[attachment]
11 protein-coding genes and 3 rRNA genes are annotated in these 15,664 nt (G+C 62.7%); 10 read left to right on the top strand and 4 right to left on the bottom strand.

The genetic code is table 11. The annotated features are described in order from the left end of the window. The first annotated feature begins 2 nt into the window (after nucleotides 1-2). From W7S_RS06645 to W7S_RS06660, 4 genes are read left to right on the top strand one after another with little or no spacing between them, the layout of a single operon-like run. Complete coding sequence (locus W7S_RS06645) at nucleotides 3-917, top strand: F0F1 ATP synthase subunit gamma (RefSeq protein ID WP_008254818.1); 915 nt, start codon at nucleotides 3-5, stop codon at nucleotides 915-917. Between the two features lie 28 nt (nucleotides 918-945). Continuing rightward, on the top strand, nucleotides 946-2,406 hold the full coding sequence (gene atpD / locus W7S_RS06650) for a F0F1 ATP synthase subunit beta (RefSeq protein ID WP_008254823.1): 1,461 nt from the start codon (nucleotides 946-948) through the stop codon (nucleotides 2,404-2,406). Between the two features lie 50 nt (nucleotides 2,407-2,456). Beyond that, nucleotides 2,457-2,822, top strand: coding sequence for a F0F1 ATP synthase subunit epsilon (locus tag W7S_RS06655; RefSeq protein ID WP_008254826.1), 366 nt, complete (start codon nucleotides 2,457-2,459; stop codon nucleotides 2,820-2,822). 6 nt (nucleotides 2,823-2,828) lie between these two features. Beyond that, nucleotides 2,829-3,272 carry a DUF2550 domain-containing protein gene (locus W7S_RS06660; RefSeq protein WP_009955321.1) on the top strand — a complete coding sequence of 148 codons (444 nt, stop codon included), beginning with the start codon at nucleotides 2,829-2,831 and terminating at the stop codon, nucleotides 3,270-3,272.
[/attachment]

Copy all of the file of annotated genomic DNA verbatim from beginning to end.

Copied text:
11 protein-coding genes and 3 rRNA genes are annotated in these 15,664 nt (G+C 62.7%); 10 read left to right on the top strand and 4 right to left on the bottom strand.

The genetic code is table 11. The annotated features are described in order from the left end of the window. The first annotated feature begins 2 nt into the window (after nucleotides 1-2). From W7S_RS06645 to W7S_RS06660, 4 genes are read left to right on the top strand one after another with little or no spacing between them, the layout of a single operon-like run. Complete coding sequence (locus W7S_RS06645) at nucleotides 3-917, top strand: F0F1 ATP synthase subunit gamma (RefSeq protein ID WP_008254818.1); 915 nt, start codon at nucleotides 3-5, stop codon at nucleotides 915-917. Between the two features lie 28 nt (nucleotides 918-945). Continuing rightward, on the top strand, nucleotides 946-2,406 hold the full coding sequence (gene atpD / locus W7S_RS06650) for a F0F1 ATP synthase subunit beta (RefSeq protein ID WP_008254823.1): 1,461 nt from the start codon (nucleotides 946-948) through the stop codon (nucleotides 2,404-2,406). Between the two features lie 50 nt (nucleotides 2,407-2,456). Beyond that, nucleotides 2,457-2,822, top strand: coding sequence for a F0F1 ATP synthase subunit epsilon (locus tag W7S_RS06655; RefSeq protein ID WP_008254826.1), 366 nt, complete (start codon nucleotides 2,457-2,459; stop codon nucleotides 2,820-2,822). 6 nt (nucleotides 2,823-2,828) lie between these two features. Beyond that, nucleotides 2,829-3,272 carry a DUF2550 domain-containing protein gene (locus W7S_RS06660; RefSeq protein WP_009955321.1) on the top strand — a complete coding sequence of 148 codons (444 nt, stop codon included), beginning with the start codon at nucleotides 2,829-2,831 and terminating at the stop codon, nucleotides 3,270-3,272.